Data from 2 identical double-blind phase 3 studies demonstrated that patients with migraine who were assigned to sumatriptan plus naproxen were more likely to be pain-free at 2 hours and more likely to experience relief from both traditional and nontraditional migraine symptoms compared with those assigned to placebo.
The results were presented at the American Academy of Neurology 59th Annual Meeting, April 28 to May 5, 2007, in Boston, Massachusetts.
The studies utilized a single-tablet formulation of sumatriptan 85 mg plus naproxen 500 mg.
The studies incorporated an early intervention model in which patients were instructed to treat migraine pain within 1 hour of onset. Patients were randomized to 1 of 5 groups, and all were instructed to treat 4 migraine attacks with sumatriptan plus naproxen. Eighty percent of patients treated 3 of 4 attacks with sumatriptan plus naproxen and the remaining attack with placebo; 20% of patients treated all 4 attacks with sumatriptan plus naproxen.
In both studies, patients assigned to sumatriptan plus naproxen reported a significantly lower incidence of traditional (nausea, vomiting, photophobia, and phonophobia) and nontraditional (sinus pain/pressure and neck pain/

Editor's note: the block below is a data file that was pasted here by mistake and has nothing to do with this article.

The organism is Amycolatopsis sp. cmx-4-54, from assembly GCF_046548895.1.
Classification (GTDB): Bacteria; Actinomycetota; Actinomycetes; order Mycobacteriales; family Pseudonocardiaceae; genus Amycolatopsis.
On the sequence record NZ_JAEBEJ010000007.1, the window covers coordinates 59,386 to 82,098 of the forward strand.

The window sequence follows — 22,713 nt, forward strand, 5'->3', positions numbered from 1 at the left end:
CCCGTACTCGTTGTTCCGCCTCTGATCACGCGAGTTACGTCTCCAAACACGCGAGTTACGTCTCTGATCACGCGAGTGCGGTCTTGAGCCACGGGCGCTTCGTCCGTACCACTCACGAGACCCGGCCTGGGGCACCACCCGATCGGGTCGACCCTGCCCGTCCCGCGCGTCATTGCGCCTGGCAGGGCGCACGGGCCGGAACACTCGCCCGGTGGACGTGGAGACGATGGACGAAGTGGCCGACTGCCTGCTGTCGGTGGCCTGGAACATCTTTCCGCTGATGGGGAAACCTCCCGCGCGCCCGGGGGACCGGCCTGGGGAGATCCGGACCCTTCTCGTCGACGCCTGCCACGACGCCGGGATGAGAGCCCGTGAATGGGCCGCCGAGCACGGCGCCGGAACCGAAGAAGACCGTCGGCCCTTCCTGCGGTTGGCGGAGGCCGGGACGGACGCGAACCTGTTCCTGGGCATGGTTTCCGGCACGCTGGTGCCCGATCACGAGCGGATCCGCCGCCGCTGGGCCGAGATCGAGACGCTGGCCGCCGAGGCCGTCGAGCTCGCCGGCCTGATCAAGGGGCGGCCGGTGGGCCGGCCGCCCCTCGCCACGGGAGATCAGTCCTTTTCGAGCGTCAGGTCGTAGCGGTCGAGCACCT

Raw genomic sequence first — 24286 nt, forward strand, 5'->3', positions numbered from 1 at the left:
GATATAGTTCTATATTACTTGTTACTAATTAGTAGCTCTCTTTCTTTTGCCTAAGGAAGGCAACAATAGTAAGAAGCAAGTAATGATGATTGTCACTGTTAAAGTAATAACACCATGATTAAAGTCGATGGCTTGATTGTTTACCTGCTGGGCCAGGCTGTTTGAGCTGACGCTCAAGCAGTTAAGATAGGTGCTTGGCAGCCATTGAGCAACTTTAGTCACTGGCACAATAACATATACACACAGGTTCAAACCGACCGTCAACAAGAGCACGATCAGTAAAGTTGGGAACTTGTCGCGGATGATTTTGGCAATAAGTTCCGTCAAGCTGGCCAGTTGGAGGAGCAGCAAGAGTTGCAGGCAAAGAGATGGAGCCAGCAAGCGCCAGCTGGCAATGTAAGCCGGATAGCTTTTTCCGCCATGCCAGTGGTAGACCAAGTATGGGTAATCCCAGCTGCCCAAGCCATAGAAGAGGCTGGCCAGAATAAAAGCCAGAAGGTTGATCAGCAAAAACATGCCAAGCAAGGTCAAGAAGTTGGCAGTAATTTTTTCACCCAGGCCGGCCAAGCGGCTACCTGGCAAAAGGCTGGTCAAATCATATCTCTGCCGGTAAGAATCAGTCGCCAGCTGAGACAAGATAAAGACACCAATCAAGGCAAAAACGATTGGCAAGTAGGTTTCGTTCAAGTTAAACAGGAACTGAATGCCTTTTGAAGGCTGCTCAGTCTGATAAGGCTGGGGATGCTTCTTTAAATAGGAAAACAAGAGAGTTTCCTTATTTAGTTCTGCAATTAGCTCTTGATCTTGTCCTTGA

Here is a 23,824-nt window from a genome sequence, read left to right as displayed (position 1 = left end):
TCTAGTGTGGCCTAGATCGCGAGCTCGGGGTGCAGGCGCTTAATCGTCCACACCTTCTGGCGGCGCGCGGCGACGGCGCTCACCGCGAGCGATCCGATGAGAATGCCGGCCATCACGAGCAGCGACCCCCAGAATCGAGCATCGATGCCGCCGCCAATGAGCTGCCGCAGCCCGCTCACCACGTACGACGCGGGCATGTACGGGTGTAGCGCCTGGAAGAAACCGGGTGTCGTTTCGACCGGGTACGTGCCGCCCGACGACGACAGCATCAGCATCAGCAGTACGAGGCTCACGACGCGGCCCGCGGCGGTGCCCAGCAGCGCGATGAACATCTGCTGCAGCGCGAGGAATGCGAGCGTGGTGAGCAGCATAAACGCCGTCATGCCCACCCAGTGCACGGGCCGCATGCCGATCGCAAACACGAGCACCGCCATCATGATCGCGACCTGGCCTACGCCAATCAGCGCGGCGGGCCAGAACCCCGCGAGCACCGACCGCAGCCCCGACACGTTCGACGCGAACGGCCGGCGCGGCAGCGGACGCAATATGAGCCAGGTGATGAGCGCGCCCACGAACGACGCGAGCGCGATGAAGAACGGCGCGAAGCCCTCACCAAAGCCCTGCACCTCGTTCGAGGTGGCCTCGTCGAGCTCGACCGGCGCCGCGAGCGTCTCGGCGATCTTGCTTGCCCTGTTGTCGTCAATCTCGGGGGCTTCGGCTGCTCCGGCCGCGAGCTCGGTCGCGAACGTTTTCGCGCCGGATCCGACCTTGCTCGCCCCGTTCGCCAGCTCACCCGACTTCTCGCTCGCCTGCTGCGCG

discomfort) migraine-associated symptoms compared with placebo at 2 and 4 hours after therapy. The absolute difference between sumatriptan plus naproxen and placebo at 2 hours for the occurrence of each symptom was 6% for nausea, 22% for photophobia, 18% for phonophobia, 14% for sinus pain/pressure, and 10% for neck pain/discomfort (P<.005 for all comparisons in favor of sumatriptan plus naproxen).
At 4 hours, the absolute difference in symptom occurrence between the 2 groups was 12% for nausea, 26% for photophobia, 24% for phonophobia, 16% for sinus pain/pressure, and 16% for neck pain/discomfort (P<.005 for all comparisons in favor of sumatriptan plus naproxen).